Despite the flash of the playing, the musicians were fairly minimalist with their instruments. McLaughlin stuck to a single guitar all night. Corea played a grand piano, a Yamaha electric piano and a synthesizer. Garrett stayed with the same alto sax all night. McBride switched only between an acoustic bass and a five string electric. Even Colaiuta had a relatively stripped down drum kit: bass, snare, three toms, trap cymbal and a half dozen other cymbals.
Corea spent much of the evening on the acoustic piano, especially during some extended introductions on songs like “The Disguise” and “Hymn for Andromeda.” Of course working in somewhat of a fusion motif, he also turned his attention to the electric piano and laid down several synthesized solos that could have jumped right off an RTF record. McLaughlin is a master of casual intensity. Just about a year ago, Corea came through town with the Return to Forever reunion featuring Al DiMeola on guitar. He’s another rapid fire player and he and McLaughlin have played together over the years, often in an acoustic format with fellow guitarist Paco DeLucia. In any event, DiMeola’s style of playing looks like a spider frantically jumping around the fret board. Whereas DiMeola’s fingers are separated much of the time, giving him the spider look, the fingers on McLaughlin’s left hand general stay close together. The visual effect is of someone simply drumming their fingers on a table, but of course multiple cubic yards of notes are flying out of his guitar.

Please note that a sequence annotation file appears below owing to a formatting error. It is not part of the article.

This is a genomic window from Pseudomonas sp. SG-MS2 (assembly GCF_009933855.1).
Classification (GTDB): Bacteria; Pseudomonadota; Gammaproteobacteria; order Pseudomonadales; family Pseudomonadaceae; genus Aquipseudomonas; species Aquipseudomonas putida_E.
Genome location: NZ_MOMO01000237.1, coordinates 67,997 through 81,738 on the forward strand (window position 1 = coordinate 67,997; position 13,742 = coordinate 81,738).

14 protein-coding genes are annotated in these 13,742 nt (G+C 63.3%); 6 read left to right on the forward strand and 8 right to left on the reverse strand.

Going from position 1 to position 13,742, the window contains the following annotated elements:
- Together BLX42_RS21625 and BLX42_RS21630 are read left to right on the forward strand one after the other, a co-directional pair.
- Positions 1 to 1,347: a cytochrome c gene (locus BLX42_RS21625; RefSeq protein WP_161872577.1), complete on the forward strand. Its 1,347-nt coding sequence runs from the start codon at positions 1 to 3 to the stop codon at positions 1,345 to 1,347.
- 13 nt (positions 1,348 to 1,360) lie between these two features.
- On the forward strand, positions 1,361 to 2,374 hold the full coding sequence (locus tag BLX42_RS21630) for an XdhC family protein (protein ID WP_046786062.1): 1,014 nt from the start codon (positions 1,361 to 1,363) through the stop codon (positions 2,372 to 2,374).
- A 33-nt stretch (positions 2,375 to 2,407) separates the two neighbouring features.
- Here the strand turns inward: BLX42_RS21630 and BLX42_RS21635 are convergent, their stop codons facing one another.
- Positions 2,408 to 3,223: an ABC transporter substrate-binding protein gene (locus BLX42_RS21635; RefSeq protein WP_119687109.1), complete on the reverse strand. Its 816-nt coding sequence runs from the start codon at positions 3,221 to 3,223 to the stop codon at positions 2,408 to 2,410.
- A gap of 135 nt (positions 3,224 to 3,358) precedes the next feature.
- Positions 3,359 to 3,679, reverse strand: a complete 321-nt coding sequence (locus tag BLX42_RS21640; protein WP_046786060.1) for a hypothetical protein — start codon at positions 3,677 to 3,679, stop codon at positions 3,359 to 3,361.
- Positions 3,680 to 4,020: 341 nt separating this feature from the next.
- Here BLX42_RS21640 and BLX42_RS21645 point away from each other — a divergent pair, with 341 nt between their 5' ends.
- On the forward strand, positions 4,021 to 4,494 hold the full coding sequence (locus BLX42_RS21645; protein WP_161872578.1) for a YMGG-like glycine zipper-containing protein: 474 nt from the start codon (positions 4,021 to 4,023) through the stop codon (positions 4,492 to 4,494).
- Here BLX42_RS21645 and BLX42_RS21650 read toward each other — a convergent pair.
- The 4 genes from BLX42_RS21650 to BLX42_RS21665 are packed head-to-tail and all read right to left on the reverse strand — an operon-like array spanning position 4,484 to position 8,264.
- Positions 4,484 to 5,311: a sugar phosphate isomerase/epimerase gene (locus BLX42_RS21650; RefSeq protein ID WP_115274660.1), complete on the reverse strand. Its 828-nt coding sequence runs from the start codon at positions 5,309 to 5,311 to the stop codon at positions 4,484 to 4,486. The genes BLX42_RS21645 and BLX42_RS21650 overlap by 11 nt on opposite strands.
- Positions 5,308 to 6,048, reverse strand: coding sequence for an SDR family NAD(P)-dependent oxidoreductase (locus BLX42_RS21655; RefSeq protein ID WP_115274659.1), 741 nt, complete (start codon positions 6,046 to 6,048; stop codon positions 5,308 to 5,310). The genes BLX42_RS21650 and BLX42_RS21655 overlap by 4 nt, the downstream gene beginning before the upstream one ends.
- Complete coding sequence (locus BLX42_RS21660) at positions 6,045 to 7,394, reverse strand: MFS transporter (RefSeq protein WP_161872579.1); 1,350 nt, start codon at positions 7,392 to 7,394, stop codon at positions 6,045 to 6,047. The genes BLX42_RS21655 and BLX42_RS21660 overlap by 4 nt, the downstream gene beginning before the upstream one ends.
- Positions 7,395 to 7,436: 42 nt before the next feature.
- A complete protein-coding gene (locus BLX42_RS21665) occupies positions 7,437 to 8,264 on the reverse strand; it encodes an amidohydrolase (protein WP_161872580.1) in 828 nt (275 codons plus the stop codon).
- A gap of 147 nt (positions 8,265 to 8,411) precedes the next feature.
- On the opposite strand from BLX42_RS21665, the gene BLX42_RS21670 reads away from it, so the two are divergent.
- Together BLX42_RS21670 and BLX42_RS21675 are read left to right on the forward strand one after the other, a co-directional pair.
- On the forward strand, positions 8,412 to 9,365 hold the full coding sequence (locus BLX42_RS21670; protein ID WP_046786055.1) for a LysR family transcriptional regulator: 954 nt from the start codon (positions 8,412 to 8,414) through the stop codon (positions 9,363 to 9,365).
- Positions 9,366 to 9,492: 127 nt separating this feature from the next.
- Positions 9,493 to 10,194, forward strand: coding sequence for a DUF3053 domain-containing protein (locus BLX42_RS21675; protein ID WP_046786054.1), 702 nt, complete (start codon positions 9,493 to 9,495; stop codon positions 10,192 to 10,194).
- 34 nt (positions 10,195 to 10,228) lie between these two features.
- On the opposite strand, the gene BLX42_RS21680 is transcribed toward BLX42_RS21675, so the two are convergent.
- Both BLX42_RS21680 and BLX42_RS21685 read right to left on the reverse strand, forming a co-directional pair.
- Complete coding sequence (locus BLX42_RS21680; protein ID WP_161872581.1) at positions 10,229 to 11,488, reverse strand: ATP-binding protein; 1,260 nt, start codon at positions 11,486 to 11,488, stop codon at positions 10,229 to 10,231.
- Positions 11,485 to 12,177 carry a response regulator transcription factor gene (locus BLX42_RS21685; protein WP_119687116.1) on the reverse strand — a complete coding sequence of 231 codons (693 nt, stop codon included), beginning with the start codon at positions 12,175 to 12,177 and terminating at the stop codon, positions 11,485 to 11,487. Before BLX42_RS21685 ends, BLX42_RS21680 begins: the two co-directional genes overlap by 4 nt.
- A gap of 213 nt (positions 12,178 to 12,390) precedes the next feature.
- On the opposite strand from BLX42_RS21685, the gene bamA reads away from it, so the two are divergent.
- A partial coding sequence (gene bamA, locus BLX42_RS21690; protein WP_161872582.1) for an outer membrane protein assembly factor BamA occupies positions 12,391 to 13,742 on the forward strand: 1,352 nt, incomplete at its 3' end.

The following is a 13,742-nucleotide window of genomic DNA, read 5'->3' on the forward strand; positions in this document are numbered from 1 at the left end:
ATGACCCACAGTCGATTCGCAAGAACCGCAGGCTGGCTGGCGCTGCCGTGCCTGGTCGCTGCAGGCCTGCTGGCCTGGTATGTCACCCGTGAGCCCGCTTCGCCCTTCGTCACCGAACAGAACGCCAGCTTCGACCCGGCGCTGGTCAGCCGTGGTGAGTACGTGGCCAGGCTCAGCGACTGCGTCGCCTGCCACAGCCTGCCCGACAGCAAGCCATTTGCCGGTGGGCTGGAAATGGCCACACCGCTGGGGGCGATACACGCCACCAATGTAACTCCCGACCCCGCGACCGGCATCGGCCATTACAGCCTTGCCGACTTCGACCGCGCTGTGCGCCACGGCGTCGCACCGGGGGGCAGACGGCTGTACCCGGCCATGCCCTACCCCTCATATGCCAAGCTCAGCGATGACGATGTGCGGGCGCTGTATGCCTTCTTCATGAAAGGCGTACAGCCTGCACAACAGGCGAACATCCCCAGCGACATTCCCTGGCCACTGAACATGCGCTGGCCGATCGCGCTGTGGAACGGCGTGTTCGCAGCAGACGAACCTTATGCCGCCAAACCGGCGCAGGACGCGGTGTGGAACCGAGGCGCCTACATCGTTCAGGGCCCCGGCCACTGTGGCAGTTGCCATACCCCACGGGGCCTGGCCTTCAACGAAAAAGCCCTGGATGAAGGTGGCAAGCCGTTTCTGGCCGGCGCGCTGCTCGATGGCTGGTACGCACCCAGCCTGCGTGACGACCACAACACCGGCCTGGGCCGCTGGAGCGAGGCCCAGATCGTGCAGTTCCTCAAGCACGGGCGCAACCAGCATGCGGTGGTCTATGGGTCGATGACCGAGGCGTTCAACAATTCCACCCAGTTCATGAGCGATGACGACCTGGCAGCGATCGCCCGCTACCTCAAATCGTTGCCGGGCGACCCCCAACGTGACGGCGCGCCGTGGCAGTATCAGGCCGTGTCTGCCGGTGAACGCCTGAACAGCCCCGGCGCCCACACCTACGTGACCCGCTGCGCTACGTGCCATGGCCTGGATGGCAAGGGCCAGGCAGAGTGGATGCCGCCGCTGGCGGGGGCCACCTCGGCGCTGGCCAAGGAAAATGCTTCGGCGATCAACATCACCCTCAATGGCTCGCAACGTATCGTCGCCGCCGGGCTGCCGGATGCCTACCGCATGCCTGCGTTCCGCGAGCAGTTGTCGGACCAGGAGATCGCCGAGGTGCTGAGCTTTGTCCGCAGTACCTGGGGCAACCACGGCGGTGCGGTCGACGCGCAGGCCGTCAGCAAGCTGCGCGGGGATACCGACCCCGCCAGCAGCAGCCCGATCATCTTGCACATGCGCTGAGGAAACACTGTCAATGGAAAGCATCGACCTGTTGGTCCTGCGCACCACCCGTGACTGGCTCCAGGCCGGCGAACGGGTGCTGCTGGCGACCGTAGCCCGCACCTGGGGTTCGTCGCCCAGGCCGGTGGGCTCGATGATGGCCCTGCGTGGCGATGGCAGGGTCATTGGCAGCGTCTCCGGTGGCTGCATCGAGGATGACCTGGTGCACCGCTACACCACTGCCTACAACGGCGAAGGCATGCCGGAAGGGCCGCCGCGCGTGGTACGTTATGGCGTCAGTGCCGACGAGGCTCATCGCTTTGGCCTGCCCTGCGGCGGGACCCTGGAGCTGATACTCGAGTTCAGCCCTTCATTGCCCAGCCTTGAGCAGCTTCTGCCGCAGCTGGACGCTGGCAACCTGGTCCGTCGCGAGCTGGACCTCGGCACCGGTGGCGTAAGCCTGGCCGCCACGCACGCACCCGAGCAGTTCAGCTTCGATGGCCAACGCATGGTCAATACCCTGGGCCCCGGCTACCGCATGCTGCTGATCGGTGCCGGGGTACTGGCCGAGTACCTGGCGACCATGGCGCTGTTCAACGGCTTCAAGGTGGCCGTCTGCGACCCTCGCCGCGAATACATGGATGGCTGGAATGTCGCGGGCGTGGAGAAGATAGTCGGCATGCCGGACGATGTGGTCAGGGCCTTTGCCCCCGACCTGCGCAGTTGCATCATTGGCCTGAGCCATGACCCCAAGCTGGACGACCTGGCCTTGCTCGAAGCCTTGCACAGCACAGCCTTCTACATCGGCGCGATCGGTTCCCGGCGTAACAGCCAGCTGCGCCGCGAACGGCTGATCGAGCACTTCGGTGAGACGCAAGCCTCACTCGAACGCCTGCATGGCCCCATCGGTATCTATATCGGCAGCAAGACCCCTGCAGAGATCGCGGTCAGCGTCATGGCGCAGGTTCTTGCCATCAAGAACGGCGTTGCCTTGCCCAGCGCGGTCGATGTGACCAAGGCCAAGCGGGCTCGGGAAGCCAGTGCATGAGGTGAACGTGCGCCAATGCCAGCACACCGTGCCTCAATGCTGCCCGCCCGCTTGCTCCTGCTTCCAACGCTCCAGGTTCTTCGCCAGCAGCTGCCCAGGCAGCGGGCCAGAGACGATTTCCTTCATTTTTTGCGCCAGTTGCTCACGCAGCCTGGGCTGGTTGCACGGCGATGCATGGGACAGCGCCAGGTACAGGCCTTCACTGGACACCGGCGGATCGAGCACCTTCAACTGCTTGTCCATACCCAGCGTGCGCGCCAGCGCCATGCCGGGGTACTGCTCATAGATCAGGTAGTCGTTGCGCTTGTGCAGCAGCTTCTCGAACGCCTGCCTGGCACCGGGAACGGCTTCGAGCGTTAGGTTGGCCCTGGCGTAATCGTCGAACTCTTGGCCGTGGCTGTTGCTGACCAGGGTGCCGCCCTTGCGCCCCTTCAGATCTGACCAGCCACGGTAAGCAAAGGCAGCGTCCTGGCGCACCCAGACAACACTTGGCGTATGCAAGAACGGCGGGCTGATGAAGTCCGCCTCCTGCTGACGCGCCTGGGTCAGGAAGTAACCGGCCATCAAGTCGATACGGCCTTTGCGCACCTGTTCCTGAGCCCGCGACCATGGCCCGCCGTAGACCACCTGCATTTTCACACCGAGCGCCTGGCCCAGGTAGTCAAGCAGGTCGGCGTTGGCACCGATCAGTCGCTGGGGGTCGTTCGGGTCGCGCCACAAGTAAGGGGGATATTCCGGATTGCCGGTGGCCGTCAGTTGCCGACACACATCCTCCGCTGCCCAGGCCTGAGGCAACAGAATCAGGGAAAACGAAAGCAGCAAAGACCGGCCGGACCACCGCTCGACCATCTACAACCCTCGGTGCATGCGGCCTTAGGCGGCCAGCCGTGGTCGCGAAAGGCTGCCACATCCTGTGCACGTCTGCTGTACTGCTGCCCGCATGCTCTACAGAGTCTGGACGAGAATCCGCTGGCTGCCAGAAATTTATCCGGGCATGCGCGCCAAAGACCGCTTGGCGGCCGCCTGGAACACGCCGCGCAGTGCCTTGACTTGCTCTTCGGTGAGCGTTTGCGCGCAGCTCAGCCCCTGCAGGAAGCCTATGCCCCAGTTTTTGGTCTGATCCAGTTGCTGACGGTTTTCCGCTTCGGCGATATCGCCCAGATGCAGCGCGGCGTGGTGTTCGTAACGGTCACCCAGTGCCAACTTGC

Maybe it’s just the nature of the horn (the only one in the band), but Garrett seemed to consistently wring the most emotion from his instrument. Being a single note (at a time) instrument, the alto sax sat out except during the arranged parts of the songs and during solos. But when he did play, Garrett got the attention of everyone, audience and fellow band members. McBride and Colaiuta were not just beat keepers, they established an underlying intensity throughout the show. McBride’s typical accompaniment was more complex than most bass solos. When he did solo, he displayed a sense of melody not often heard during such breaks. Colaiuta seemed to be an entire percussion section all on his own. He consistently pounded out intricate polyrhythms over, under and around the whole band.
This is a band that was not just going through the motions. They came to play. Their first set went for about an hour. After a short intermission, they came back and played for another 90 minutes. Between the intensity and the endurance, it was a real display of chops. And I loved it. So consider this Confessions of a Chopaholic.
New Blues, Old Bruise
Hymn to Andromeda
In a Silent Way / It’s About That Time